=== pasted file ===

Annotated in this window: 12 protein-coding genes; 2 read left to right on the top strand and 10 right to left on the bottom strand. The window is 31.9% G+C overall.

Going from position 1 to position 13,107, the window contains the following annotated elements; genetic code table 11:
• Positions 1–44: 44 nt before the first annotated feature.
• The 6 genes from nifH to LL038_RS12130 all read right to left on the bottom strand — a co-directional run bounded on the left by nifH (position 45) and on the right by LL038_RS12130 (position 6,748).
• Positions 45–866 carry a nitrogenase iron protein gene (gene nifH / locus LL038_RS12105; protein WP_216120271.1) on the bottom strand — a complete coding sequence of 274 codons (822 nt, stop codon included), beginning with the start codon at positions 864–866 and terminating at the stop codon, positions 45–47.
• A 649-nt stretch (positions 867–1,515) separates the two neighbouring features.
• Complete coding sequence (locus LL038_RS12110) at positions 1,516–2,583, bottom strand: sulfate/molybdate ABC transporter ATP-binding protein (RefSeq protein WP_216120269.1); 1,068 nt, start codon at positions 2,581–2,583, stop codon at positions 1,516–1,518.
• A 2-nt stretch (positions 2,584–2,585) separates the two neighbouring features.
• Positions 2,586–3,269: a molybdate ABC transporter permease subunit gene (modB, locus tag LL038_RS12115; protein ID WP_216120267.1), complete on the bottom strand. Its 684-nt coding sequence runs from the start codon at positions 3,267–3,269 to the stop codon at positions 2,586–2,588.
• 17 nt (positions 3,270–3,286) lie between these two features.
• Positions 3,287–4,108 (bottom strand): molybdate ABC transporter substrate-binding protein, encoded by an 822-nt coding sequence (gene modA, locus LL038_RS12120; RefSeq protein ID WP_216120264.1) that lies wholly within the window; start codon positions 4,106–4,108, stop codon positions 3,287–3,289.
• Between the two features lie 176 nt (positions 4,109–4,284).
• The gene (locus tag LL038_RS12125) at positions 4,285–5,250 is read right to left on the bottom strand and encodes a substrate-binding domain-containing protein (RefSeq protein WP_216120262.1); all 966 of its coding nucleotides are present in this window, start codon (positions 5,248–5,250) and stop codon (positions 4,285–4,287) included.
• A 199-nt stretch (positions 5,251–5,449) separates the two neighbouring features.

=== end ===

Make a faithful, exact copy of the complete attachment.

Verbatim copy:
Annotated in this window: 12 protein-coding genes; 2 read left to right on the top strand and 10 right to left on the bottom strand. The window is 31.9% G+C overall.

Going from position 1 to position 13,107, the window contains the following annotated elements; genetic code table 11:
• Positions 1–44: 44 nt before the first annotated feature.
• The 6 genes from nifH to LL038_RS12130 all read right to left on the bottom strand — a co-directional run bounded on the left by nifH (position 45) and on the right by LL038_RS12130 (position 6,748).
• Positions 45–866 carry a nitrogenase iron protein gene (gene nifH / locus LL038_RS12105; protein WP_216120271.1) on the bottom strand — a complete coding sequence of 274 codons (822 nt, stop codon included), beginning with the start codon at positions 864–866 and terminating at the stop codon, positions 45–47.
• A 649-nt stretch (positions 867–1,515) separates the two neighbouring features.
• Complete coding sequence (locus LL038_RS12110) at positions 1,516–2,583, bottom strand: sulfate/molybdate ABC transporter ATP-binding protein (RefSeq protein WP_216120269.1); 1,068 nt, start codon at positions 2,581–2,583, stop codon at positions 1,516–1,518.
• A 2-nt stretch (positions 2,584–2,585) separates the two neighbouring features.
• Positions 2,586–3,269: a molybdate ABC transporter permease subunit gene (modB, locus tag LL038_RS12115; protein ID WP_216120267.1), complete on the bottom strand. Its 684-nt coding sequence runs from the start codon at positions 3,267–3,269 to the stop codon at positions 2,586–2,588.
• 17 nt (positions 3,270–3,286) lie between these two features.
• Positions 3,287–4,108 (bottom strand): molybdate ABC transporter substrate-binding protein, encoded by an 822-nt coding sequence (gene modA, locus LL038_RS12120; RefSeq protein ID WP_216120264.1) that lies wholly within the window; start codon positions 4,106–4,108, stop codon positions 3,287–3,289.
• Between the two features lie 176 nt (positions 4,109–4,284).
• The gene (locus tag LL038_RS12125) at positions 4,285–5,250 is read right to left on the bottom strand and encodes a substrate-binding domain-containing protein (RefSeq protein WP_216120262.1); all 966 of its coding nucleotides are present in this window, start codon (positions 5,248–5,250) and stop codon (positions 4,285–4,287) included.
• A 199-nt stretch (positions 5,251–5,449) separates the two neighbouring features.